The Supreme Court has granted review in five cases. One of them is an appeal as of right, by virtue of a dissent in the Appellate Division. That case is State v. Twiggs. The question presented there, as phrased by the Supreme Court Clerk’s Office, is “When addressing the statute of limitations in a criminal matter, is N.J.S.A. 2C:1-6’s tolling provision- which applies when ‘the actor’ is identified by means of DNA evidence- triggered where the DNA analyzed belongs to a third party, rather than the defendant?” The Appellate Division’s opinion, which was discussed here, limited “the actor” to the defendant, excluding any third party. Judge Leone dissented from that result, which led to Supreme Court review.
The Court granted certification in the four other cases that it will take up. The biggest of those cases may be Communications Workers of America, AFL-CIO v. New Jersey Civil Service Comm’n. The question presented there is “Among other issues, what is the appropriate standard of review applicable when a court reviews the Legislature’s invocation of its veto power, pursuant to the Legislative Review Clause, (N.J. Const. art. V, §4, ¶6)?” The Appellate Division’s decision in that case was discussed here, where it was predicted that the Supreme Court would either deny review (so much for that!) or affirm the result below. The standard of review that the Appellate Division found applicable was a very deferential one, a middle ground between the Legislature’s position that no judicial review at all was permitted, and the Civil Service Commission’s view that a thorough and exacting judicial review was required.
In Harz v. Borough of Spring Lake, the question presented is “Could plaintiff maintain a cause of action against defendants under the Civil Rights Act for defendants’ failure to properly review her complaints about alleged zoning violations?” The Appellate Division ruled that the Law Division, which had dismissed the Civil Rights Act claim, had erred in doing so.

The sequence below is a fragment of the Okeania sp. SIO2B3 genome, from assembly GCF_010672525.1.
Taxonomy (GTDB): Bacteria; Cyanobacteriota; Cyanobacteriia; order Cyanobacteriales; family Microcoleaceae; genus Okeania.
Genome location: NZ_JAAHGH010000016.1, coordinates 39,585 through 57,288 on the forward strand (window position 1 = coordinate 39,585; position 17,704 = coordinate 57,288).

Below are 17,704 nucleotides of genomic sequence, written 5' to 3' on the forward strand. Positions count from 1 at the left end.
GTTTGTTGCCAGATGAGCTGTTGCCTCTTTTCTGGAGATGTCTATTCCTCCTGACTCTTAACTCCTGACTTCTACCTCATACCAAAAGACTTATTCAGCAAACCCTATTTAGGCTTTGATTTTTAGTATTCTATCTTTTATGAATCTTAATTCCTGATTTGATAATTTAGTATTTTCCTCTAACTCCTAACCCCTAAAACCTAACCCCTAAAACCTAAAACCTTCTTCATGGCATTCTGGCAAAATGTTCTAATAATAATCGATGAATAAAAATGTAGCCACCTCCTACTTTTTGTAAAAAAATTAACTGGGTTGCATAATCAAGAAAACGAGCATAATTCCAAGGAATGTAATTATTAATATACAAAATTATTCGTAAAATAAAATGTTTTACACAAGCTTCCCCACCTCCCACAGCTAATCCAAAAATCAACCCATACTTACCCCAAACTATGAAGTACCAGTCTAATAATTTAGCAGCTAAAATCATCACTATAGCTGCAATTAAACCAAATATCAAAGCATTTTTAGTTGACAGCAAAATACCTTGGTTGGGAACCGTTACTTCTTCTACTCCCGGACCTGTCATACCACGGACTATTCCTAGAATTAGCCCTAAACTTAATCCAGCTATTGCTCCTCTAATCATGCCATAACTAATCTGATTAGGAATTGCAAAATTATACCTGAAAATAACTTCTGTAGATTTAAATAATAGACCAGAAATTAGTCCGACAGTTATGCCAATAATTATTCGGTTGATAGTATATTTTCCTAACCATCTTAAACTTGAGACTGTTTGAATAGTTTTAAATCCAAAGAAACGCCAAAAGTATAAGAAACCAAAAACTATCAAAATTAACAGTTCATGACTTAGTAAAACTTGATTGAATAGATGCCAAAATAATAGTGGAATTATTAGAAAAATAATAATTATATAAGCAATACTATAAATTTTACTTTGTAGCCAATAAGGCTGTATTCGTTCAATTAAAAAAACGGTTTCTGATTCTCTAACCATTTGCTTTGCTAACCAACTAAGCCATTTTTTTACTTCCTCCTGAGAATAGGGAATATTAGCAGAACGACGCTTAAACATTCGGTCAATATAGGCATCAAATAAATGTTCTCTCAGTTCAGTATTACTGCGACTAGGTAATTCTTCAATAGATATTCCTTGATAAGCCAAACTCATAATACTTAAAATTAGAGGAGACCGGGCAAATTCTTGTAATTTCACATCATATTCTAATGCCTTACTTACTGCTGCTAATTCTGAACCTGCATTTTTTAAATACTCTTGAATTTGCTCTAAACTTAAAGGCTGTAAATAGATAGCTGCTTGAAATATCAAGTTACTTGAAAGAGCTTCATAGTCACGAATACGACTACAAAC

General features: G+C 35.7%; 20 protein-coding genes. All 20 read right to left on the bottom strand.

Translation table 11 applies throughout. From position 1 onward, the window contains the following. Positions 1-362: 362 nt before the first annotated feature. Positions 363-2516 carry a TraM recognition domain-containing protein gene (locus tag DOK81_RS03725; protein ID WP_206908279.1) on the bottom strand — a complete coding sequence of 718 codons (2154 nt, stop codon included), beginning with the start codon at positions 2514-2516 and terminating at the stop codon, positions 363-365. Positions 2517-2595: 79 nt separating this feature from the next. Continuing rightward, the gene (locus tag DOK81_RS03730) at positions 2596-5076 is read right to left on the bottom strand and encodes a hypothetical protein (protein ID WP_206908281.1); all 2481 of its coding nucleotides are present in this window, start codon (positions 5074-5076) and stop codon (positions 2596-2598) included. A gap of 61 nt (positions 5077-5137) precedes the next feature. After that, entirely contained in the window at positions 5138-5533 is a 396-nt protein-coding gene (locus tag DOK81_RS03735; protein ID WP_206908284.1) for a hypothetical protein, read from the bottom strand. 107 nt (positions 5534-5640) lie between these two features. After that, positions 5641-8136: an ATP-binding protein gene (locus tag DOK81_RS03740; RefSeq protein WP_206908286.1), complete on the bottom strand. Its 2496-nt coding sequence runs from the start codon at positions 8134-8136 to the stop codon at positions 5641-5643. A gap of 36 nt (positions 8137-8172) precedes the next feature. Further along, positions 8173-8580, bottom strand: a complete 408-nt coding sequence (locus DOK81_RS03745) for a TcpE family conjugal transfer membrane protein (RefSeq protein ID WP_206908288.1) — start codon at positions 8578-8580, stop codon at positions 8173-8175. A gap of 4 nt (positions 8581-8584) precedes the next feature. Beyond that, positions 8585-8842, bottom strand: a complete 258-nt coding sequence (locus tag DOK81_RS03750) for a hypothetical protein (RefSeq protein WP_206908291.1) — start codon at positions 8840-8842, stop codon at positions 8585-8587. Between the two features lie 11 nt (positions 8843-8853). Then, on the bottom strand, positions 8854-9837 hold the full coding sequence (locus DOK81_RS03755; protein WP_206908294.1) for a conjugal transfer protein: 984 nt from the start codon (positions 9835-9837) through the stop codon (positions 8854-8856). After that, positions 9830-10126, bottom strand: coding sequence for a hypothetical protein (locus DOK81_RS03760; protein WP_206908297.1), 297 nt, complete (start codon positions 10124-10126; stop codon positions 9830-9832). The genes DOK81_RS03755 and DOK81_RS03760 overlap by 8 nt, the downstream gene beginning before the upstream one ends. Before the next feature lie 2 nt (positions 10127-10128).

Agriculture Development Committee v. Quaker Valley Farms, LLC, presents the following question: “Did defendants’ earth-moving activities on their farm violate the terms of the development easement granted by their predecessors in title under the Agriculture Retention and Development Act?” In a per curiam opinion issued on a motion for reconsideration, the Appellate Division reversed a summary judgment that had been granted against defendants, the property owners, based on material issues of fact that the panel perceived.
The final case is State v. Alexander, a criminal appeal. The question presented there is “In this trial on charges of robbery and conspiracy to commit robbery, did the trial court commit plain error by failing to charge the jury on the crime of second-degree aggravated assault as a lesser-included offense?” Agreeing with defendant on this jury charge issue, the Appellate Division reversed his conviction.